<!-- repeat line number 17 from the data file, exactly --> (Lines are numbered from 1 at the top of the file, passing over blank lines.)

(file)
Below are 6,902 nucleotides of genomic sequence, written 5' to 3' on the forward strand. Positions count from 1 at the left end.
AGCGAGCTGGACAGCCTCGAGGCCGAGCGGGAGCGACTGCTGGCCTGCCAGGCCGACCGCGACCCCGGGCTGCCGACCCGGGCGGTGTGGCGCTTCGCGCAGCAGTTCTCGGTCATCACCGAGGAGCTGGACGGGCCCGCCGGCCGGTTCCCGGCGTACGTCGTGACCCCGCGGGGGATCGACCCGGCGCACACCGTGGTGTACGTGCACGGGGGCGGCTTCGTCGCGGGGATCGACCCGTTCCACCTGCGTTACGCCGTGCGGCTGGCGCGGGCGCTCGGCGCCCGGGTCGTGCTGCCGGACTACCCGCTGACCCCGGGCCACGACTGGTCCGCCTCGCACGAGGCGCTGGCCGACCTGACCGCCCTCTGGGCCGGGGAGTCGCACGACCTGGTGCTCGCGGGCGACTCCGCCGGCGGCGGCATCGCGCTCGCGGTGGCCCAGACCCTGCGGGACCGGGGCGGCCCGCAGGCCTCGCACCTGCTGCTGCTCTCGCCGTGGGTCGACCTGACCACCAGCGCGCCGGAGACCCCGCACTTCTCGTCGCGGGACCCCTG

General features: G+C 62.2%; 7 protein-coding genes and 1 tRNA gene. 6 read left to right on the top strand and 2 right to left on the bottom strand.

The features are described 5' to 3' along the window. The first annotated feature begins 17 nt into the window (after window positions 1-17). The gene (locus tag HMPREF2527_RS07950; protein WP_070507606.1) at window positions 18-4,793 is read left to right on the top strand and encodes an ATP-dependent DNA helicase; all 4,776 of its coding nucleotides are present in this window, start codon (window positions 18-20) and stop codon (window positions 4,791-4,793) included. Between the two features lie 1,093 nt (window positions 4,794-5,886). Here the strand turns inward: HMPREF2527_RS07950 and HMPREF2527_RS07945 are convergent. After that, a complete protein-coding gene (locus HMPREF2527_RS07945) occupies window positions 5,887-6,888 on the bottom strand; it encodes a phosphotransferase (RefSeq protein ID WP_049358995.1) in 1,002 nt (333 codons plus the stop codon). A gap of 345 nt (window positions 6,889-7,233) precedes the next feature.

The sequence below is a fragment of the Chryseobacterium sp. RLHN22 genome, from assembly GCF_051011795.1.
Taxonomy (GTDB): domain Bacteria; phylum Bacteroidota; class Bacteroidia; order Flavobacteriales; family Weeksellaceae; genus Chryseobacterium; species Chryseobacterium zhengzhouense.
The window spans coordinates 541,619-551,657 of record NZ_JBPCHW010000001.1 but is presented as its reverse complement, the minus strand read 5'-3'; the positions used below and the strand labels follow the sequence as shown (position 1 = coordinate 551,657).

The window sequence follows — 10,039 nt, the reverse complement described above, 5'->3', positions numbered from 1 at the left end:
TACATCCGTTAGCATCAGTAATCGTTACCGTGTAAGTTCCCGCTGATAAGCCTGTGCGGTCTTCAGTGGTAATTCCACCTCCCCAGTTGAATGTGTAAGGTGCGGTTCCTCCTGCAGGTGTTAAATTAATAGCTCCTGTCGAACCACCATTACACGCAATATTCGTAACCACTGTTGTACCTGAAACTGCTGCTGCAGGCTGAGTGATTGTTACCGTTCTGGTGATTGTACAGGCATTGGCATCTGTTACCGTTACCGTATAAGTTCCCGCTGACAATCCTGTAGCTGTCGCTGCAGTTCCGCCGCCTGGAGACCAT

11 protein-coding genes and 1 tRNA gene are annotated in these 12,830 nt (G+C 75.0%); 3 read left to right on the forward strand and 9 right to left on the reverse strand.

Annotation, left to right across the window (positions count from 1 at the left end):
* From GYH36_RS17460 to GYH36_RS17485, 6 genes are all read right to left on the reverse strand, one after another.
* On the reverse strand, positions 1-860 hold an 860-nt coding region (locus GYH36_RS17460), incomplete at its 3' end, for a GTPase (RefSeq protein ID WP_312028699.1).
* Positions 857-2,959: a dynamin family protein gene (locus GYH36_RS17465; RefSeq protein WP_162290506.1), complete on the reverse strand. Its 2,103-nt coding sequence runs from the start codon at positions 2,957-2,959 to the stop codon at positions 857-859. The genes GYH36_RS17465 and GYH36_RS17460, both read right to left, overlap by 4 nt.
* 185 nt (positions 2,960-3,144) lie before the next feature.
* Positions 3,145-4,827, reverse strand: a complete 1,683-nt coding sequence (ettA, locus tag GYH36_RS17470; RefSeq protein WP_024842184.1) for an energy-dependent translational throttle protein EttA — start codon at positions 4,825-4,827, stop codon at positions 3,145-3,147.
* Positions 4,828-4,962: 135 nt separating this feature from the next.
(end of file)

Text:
* Positions 4,828-4,962: 135 nt separating this feature from the next.